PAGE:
Sixty-one of the 102 people who got the test calls, including managers and a contractor, complied with a request that the employee provide his or her user name and temporarily change his or her password to one the caller suggested, according to the Treasury Inspector General for Tax Administration, an office that does oversight of Internal Revenue Service.
The caller asked for assistance to correct a computer problem.
The report said that by failing to question the identity of the caller the employees were putting the IRS at risk of providing unauthorized people access to taxpayer data that could be used for identity theft and other fraudulent schemes.
"This is especially disturbing because the IRS has taken many steps to raise employee awareness of the importance of protecting their computers and passwords," said Inspector General J. Russell George.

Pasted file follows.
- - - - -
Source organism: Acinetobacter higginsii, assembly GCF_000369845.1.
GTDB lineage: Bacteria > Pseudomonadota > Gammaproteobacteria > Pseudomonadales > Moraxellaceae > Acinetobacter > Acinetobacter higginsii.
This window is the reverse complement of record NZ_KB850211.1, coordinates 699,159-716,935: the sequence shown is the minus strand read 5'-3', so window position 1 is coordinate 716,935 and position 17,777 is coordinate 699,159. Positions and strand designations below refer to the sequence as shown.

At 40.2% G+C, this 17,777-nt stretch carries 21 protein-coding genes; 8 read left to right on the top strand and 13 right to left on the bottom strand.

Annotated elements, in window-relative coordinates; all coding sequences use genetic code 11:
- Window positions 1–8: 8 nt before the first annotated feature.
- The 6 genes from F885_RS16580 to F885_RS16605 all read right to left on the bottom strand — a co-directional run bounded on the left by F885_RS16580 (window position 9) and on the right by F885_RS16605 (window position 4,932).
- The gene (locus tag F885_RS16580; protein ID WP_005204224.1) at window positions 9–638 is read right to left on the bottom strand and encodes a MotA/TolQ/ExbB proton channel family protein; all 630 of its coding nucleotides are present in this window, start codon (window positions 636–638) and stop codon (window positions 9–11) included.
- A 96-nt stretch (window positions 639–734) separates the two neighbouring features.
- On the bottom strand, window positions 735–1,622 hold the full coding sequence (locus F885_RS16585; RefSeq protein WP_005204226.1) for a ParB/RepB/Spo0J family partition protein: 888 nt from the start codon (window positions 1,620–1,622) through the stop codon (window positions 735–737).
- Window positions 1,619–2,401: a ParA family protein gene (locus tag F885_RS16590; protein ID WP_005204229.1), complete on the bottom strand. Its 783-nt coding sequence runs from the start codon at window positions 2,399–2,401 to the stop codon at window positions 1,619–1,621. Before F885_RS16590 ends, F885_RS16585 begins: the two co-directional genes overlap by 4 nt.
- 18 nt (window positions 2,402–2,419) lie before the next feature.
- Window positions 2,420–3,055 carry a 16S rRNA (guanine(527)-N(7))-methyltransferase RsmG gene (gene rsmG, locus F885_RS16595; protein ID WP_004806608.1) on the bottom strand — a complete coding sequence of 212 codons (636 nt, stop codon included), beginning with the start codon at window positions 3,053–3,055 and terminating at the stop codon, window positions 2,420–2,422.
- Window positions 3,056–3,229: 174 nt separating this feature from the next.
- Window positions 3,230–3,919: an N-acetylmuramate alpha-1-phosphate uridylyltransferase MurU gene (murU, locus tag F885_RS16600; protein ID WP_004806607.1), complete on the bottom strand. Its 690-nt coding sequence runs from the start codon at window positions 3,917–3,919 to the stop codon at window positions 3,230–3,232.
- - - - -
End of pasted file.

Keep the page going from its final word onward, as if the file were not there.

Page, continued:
Only eight of the 102 employees contacted either the inspector general's office or IRS security offices to validate the legitimacy of the caller.
The report said the IRS took measures to improve security after two similar test telephone calls in 2001 and 2004. "However, the corrective actions have not been effective," it said.
The IRS agreed with recommendations from the inspector general that it should take steps to make employees more aware of hacker tactics such as posing as an internal employee and to remind people to report such incidents to security officials.
The IRS has nearly 100,000 employees and contractors with access to tax return information processed on about 240 computer systems and more than 1,500 databases.